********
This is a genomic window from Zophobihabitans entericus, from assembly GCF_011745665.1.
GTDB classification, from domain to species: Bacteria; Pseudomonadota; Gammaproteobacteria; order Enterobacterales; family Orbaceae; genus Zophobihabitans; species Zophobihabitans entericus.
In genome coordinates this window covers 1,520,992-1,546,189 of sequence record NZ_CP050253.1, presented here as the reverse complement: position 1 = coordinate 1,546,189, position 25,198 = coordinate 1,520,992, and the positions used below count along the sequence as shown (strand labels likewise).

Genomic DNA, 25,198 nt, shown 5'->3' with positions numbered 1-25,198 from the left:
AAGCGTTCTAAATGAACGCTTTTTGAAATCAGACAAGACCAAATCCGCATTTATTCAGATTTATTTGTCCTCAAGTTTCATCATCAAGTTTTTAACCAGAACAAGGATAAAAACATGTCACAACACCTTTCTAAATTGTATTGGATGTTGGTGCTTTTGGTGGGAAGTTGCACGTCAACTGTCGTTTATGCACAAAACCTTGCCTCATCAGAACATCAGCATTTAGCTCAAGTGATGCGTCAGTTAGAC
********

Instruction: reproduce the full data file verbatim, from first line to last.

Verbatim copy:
This is a genomic window from Zophobihabitans entericus, from assembly GCF_011745665.1.
GTDB classification, from domain to species: Bacteria; Pseudomonadota; Gammaproteobacteria; order Enterobacterales; family Orbaceae; genus Zophobihabitans; species Zophobihabitans entericus.
In genome coordinates this window covers 1,520,992-1,546,189 of sequence record NZ_CP050253.1, presented here as the reverse complement: position 1 = coordinate 1,546,189, position 25,198 = coordinate 1,520,992, and the positions used below count along the sequence as shown (strand labels likewise).

Genomic DNA, 25,198 nt, shown 5'->3' with positions numbered 1-25,198 from the left:
AAGCGTTCTAAATGAACGCTTTTTGAAATCAGACAAGACCAAATCCGCATTTATTCAGATTTATTTGTCCTCAAGTTTCATCATCAAGTTTTTAACCAGAACAAGGATAAAAACATGTCACAACACCTTTCTAAATTGTATTGGATGTTGGTGCTTTTGGTGGGAAGTTGCACGTCAACTGTCGTTTATGCACAAAACCTTGCCTCATCAGAACATCAGCATTTAGCTCAAGTGATGCGTCAGTTAGAC